Over the years I have probably had more pictures of dramatic clouds in this blog than just about anything else, with the possible exception of sunrises and sunsets.
I do love clouds but not so much, cloudy grey days. One of the things that I enjoy about cruising in the tropics is the constantly changing clouds and the quick and sometimes drenching showers that they bring.
When I am on passage, clouds break up the monotony of sameness when all there is to look at is water to the horizon in every direction.
Back in February, during the depths of the pandemic lockdown, I learned about an obscure group, the Cloud Appreciation Society and wrote about it’s founder with a so English name of Pinney. Check out that post here and learn about the eccentric Pinney and his society. The Cloud Appreciation Society was even featured in the New York Times so it MUST be important.
The society has a number of fun features but none better than their “cloud a day”, where a photo submitted by a member is sent out to their full distribution list, always with interesting commentary or description. As a point of detail, I am member 54,749, so that’s a lot of “cloud spotters”.
As someone who loves clouds and competitive, that’s me, I just had to submit a number of my favorite cloud photos. And I did.
Imagine my surprise when I received a note from the CAS, that one of my submissions was going to be used and it would be sent out to EVERYONE on Friday, September 3rd.
It was my photo of a “green flash” that I captured in 2017 and they used last Friday. What is even more amazing is that they took time to research what a green flash is and how it happens. I had no idea how much there was to such a phenomenon.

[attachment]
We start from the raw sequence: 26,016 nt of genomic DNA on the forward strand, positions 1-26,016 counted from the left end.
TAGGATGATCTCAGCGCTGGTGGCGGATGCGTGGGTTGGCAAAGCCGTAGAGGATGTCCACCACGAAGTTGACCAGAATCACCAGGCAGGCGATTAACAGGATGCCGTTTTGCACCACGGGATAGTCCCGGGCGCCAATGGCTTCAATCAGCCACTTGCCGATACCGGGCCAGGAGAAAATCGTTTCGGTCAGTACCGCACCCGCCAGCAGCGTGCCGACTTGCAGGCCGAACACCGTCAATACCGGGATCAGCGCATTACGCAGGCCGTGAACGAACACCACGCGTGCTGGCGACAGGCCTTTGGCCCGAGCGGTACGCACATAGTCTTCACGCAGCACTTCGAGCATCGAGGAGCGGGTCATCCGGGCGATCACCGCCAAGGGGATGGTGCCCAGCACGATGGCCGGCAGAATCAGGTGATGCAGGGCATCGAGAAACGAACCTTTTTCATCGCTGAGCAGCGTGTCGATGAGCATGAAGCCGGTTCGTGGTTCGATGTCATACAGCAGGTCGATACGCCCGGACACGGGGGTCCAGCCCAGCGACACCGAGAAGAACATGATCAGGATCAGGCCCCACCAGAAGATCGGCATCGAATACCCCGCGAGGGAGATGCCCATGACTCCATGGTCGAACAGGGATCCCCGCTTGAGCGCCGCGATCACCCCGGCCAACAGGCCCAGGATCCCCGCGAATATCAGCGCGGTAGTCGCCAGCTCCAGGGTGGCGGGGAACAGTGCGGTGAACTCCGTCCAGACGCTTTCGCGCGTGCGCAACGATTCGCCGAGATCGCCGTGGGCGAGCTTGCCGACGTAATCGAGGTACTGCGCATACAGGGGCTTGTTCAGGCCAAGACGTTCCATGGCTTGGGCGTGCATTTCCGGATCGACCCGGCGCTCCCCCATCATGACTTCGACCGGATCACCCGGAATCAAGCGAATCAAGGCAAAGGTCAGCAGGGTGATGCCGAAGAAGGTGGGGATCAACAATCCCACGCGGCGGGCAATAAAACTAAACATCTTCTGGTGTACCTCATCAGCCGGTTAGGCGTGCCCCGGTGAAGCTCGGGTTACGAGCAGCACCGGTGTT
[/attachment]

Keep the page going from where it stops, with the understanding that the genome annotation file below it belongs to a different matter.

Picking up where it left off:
Here is what they wrote about the phenomenon, and it’s awesome. Who knew?
“At sunset over the island of St. Lucia, Lesser Antilles, Bob Osborn (Member 54,749) witnessed a brilliant jewel of emerald light wink from the very edge of the horizon. Visible typically for just a fraction of a second, this is a green flash – an optical phenomenon that is hard to spot and caused by complex atmospheric conditions. For any chance of seeing one you first need a clear, uninterrupted view of the Sun on the horizon, which is usually best met by looking at it across the sea like this. In certain conditions, the water’s surface can also be helpful in setting up the second requirement: a ‘temperature inversion’ down near the surface, which means there is a low layer of cool air beneath warmer air just above. This temperature profile bends, or refracts, the light, causing a mirage effect that distorts the shape of the Sun and gives the appearance of separated blobs of light just above its upper rim that form and disappear with the exact alignment of Sun and temperature inversion. Shorter wavelengths of the Sun’s visible light, which look blue, are refracted more strongly by the atmosphere than longer wavelengths, which look red, which means the shimmering distortion appearing fleetingly at the top of the Sun can look coloured. Since another effect of the low atmosphere is to scatter away more of the shorter blue-looking wavelengths of light, this glimpse of colour is the next colour of the rainbow, green. With all this in mind, you may have more success looking for a real emerald than this atmospheric one.”
So, there you have it, a forensic look at what goes into the elusive “green flash”. Or, as my late father would have said, “more than you want to know about penguins”.
Me? I can never get enough lof clouds or the green flash.
Perhaps I’ll see one this winter in the Caribbean. One can always hope…